The $3 million signing bonus would then be spread out over 2015, 2016 and 2017 at $1 million a piece. So, for 2015, the Bills would owe the $2.9 million base salary, the $100,000 workout bonus and the $1 million prorated signing bonus to the cap and have it only cost them $4 million.
By adding two more years to the deal, it conceivably saved the Bills $2 million on the 2015 cap, while still paying Harvin his full $6 million as originally reported. If the Bills were to void the deal after the 2015 season, they would owe $2 million in dead money to the 2016 salary cap.
The contract also gives the Bills the flexibility to keep Harvin past 2015 if they so choose, but the cap numbers would go up by quite a bit. With only a $4 million cap hit for 2015, that would leave a remaining $20 million for the final two years that have to be accounted for if the deal is not voided.
Once the full details of the deal are posted we'll have further clarification, but as of now, that's the short-term reason for a three-year deal.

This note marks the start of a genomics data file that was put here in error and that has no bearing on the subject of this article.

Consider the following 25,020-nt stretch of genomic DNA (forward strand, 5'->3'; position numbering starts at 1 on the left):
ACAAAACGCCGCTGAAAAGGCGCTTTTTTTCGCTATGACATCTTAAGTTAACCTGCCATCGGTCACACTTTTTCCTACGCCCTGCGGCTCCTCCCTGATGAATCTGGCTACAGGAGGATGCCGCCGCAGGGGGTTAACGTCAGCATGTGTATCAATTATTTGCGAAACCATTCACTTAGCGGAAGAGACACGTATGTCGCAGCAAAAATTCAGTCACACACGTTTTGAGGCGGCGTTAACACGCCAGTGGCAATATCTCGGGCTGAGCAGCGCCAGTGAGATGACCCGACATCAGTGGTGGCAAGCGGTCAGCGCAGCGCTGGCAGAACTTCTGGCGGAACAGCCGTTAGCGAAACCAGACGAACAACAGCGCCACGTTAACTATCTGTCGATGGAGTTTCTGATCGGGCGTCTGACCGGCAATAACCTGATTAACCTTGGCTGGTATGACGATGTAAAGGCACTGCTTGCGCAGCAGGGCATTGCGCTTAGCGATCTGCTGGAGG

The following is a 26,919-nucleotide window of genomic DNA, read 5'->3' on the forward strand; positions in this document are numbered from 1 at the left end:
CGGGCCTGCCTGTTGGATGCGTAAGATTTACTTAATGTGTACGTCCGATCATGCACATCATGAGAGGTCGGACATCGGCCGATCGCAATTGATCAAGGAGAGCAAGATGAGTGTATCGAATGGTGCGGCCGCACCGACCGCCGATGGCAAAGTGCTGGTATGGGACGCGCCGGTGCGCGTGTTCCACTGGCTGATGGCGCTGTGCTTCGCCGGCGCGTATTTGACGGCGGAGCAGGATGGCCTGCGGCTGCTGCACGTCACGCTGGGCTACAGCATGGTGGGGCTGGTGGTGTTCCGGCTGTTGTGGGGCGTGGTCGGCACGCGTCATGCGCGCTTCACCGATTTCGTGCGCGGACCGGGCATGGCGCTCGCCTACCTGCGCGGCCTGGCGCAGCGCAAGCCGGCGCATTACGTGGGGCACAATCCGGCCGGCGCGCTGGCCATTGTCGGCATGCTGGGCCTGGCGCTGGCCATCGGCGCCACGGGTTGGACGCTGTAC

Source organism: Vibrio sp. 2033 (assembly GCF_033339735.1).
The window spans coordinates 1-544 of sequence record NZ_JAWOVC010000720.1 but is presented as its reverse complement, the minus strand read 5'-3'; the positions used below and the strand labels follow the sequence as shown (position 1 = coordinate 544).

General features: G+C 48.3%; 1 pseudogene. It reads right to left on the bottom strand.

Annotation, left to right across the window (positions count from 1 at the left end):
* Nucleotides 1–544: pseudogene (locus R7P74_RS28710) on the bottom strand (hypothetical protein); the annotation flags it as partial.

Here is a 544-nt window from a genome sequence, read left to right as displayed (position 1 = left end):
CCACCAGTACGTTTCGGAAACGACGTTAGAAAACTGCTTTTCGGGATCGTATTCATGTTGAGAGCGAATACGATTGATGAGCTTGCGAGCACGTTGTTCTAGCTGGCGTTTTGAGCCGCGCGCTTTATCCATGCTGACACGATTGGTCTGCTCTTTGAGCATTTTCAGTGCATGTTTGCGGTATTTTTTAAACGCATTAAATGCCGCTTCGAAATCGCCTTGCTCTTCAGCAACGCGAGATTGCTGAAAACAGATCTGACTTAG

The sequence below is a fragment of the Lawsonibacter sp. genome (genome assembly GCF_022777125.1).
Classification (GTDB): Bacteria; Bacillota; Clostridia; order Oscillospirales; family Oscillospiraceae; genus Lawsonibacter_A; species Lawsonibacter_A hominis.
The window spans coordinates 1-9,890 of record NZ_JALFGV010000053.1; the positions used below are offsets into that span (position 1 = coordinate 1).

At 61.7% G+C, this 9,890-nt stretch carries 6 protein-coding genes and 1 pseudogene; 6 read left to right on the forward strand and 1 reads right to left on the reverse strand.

The Buffalo Bills made it a top priority to invest in -- and potentially fix -- an offense that left far too many yards and point on the field in 2014. They've made another move in that direction on Wednesday.
The Bills announced that unrestricted free agent wide receiver Percy Harvin officially signed with the team. It's been widely reported as a one-year deal, worth $6 million. Harvin made his lone free agent visit to Buffalo and then took some time to ponder before ultimately deciding on signing with the Bills.
Harvin is said to have a strong relationship with both Bills head coach Rex Ryan and wide receivers coach Sanjay Lal, who both worked with the wideout in New York last season. Harvin was let go by the Jets on Tuesday afternoon, following the official acquisition of wide receiver Brandon Marshall.